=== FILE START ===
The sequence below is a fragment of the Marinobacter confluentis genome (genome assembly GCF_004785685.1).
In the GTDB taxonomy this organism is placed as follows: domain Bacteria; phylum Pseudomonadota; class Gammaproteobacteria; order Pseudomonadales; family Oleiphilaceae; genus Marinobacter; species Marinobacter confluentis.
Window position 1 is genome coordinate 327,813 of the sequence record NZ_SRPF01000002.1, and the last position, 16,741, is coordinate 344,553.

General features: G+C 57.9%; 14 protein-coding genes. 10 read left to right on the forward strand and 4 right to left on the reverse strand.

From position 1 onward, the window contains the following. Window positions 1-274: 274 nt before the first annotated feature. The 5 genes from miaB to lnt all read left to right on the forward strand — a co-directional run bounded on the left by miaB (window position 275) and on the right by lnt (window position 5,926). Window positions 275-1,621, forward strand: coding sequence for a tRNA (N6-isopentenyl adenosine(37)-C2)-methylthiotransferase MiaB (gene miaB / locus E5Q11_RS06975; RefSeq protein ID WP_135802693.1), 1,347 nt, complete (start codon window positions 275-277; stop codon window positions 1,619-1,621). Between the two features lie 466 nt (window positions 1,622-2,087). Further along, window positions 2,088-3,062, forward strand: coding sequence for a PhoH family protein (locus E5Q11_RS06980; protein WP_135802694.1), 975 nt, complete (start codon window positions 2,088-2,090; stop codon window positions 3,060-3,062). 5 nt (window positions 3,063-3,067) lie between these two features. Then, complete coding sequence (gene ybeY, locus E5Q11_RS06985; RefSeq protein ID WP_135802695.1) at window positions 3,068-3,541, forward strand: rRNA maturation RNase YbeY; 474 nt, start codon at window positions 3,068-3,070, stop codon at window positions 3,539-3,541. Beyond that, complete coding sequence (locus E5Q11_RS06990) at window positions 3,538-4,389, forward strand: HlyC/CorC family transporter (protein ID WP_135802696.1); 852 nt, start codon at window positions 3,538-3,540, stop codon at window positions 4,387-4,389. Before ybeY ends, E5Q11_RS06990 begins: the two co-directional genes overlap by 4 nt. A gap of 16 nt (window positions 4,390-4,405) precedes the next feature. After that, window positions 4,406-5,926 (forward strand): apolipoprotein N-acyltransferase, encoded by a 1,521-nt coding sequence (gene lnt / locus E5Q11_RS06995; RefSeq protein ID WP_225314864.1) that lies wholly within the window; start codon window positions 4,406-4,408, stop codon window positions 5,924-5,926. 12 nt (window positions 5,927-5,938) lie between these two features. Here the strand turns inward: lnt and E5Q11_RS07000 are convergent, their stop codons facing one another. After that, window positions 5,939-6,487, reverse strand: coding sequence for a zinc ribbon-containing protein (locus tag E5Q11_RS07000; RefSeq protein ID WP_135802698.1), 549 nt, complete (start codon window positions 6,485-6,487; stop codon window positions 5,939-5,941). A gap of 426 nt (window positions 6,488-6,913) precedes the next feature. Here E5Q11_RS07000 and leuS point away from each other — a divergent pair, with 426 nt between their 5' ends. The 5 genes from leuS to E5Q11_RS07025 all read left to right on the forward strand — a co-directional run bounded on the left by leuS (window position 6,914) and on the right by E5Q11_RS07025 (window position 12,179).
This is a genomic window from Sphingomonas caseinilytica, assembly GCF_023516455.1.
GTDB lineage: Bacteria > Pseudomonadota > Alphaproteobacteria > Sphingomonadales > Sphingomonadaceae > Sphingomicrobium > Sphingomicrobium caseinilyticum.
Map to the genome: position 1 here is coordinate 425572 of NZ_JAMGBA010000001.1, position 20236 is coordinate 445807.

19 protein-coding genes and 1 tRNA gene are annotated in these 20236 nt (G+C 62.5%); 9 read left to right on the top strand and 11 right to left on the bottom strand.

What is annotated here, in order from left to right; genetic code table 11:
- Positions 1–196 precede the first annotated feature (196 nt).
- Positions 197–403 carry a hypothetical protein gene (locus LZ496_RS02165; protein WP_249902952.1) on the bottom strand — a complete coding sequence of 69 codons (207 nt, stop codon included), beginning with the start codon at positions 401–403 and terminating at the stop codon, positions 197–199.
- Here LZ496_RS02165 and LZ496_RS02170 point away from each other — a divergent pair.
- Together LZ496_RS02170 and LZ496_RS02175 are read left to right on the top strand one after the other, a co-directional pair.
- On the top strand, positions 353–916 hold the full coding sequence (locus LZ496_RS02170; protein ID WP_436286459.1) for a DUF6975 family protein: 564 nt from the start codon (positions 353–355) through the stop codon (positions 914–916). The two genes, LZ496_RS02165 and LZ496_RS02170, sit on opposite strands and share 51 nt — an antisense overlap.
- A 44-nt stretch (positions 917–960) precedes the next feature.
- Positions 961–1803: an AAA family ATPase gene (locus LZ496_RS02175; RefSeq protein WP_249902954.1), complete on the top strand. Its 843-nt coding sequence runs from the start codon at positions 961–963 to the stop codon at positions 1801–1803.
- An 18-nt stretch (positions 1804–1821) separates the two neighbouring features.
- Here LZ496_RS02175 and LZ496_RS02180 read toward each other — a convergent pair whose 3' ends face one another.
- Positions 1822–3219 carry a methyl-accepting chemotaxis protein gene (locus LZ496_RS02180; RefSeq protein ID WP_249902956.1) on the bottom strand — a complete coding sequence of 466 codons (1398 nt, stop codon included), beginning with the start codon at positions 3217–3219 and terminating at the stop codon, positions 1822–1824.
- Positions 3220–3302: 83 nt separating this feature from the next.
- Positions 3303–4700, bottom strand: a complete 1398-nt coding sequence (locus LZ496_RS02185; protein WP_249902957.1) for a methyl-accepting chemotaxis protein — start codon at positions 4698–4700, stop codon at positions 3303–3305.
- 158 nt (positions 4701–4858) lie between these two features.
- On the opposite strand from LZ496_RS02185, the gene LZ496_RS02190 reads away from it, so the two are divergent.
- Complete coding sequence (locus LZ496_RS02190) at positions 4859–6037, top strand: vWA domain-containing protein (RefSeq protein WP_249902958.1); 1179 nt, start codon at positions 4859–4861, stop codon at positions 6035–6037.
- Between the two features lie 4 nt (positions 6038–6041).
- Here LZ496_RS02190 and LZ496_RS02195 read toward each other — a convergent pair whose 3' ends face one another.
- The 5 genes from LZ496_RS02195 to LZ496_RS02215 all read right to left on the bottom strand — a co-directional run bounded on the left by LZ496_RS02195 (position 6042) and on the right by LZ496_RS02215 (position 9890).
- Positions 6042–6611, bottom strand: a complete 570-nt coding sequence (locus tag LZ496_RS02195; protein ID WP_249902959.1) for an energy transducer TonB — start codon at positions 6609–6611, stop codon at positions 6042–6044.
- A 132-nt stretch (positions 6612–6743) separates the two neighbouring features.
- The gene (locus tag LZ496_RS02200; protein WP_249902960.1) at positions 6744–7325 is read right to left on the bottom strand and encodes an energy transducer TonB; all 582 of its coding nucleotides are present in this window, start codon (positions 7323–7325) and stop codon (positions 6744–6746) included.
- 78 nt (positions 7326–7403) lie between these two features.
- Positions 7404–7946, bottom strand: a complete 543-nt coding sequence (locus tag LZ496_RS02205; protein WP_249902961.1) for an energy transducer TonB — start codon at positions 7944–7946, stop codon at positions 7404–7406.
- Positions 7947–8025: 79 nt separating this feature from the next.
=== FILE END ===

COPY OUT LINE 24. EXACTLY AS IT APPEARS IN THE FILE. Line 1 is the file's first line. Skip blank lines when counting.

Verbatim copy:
- On the opposite strand from LZ496_RS02185, the gene LZ496_RS02190 reads away from it, so the two are divergent.